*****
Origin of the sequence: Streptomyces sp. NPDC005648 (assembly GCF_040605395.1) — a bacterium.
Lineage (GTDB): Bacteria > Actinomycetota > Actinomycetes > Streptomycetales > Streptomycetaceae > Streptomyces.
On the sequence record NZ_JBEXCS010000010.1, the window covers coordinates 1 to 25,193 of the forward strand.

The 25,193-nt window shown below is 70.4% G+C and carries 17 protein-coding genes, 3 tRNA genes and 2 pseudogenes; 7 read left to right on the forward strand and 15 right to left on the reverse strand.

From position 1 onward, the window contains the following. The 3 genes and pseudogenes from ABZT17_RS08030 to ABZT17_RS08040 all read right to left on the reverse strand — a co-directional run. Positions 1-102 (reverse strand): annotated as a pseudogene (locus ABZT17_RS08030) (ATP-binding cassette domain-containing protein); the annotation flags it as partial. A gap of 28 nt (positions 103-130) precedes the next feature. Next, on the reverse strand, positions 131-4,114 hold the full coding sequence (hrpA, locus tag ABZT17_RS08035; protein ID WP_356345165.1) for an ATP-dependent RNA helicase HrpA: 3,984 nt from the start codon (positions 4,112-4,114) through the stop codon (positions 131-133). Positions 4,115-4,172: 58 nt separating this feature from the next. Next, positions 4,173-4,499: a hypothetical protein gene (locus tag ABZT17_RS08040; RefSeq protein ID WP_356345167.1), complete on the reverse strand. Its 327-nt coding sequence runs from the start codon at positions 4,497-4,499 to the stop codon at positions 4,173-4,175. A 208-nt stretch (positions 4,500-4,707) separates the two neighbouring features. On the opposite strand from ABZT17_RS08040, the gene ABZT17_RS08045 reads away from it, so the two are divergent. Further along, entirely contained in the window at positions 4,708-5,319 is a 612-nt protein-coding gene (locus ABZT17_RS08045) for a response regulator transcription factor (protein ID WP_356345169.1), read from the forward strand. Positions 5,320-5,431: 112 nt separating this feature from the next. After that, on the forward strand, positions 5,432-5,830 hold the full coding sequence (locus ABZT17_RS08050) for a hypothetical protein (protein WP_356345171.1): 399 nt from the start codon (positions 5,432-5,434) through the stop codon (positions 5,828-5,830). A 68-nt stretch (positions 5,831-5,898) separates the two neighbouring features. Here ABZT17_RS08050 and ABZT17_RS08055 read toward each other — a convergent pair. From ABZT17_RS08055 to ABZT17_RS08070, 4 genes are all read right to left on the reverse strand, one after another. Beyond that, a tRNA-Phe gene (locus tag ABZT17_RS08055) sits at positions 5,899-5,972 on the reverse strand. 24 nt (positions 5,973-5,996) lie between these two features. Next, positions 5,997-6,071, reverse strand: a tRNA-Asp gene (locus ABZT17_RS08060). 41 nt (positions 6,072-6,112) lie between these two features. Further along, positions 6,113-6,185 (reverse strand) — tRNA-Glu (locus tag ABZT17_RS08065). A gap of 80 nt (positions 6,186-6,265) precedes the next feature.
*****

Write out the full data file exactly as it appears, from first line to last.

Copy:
Origin of the sequence: Streptomyces sp. NPDC005648 (assembly GCF_040605395.1) — a bacterium.
Lineage (GTDB): Bacteria > Actinomycetota > Actinomycetes > Streptomycetales > Streptomycetaceae > Streptomyces.
On the sequence record NZ_JBEXCS010000010.1, the window covers coordinates 1 to 25,193 of the forward strand.

The 25,193-nt window shown below is 70.4% G+C and carries 17 protein-coding genes, 3 tRNA genes and 2 pseudogenes; 7 read left to right on the forward strand and 15 right to left on the reverse strand.

From position 1 onward, the window contains the following. The 3 genes and pseudogenes from ABZT17_RS08030 to ABZT17_RS08040 all read right to left on the reverse strand — a co-directional run. Positions 1-102 (reverse strand): annotated as a pseudogene (locus ABZT17_RS08030) (ATP-binding cassette domain-containing protein); the annotation flags it as partial. A gap of 28 nt (positions 103-130) precedes the next feature. Next, on the reverse strand, positions 131-4,114 hold the full coding sequence (hrpA, locus tag ABZT17_RS08035; protein ID WP_356345165.1) for an ATP-dependent RNA helicase HrpA: 3,984 nt from the start codon (positions 4,112-4,114) through the stop codon (positions 131-133). Positions 4,115-4,172: 58 nt separating this feature from the next. Next, positions 4,173-4,499: a hypothetical protein gene (locus tag ABZT17_RS08040; RefSeq protein ID WP_356345167.1), complete on the reverse strand. Its 327-nt coding sequence runs from the start codon at positions 4,497-4,499 to the stop codon at positions 4,173-4,175. A 208-nt stretch (positions 4,500-4,707) separates the two neighbouring features. On the opposite strand from ABZT17_RS08040, the gene ABZT17_RS08045 reads away from it, so the two are divergent. Further along, entirely contained in the window at positions 4,708-5,319 is a 612-nt protein-coding gene (locus ABZT17_RS08045) for a response regulator transcription factor (protein ID WP_356345169.1), read from the forward strand. Positions 5,320-5,431: 112 nt separating this feature from the next. After that, on the forward strand, positions 5,432-5,830 hold the full coding sequence (locus ABZT17_RS08050) for a hypothetical protein (protein WP_356345171.1): 399 nt from the start codon (positions 5,432-5,434) through the stop codon (positions 5,828-5,830). A 68-nt stretch (positions 5,831-5,898) separates the two neighbouring features. Here ABZT17_RS08050 and ABZT17_RS08055 read toward each other — a convergent pair. From ABZT17_RS08055 to ABZT17_RS08070, 4 genes are all read right to left on the reverse strand, one after another. Beyond that, a tRNA-Phe gene (locus tag ABZT17_RS08055) sits at positions 5,899-5,972 on the reverse strand. 24 nt (positions 5,973-5,996) lie between these two features. Next, positions 5,997-6,071, reverse strand: a tRNA-Asp gene (locus ABZT17_RS08060). 41 nt (positions 6,072-6,112) lie between these two features. Further along, positions 6,113-6,185 (reverse strand) — tRNA-Glu (locus tag ABZT17_RS08065). A gap of 80 nt (positions 6,186-6,265) precedes the next feature.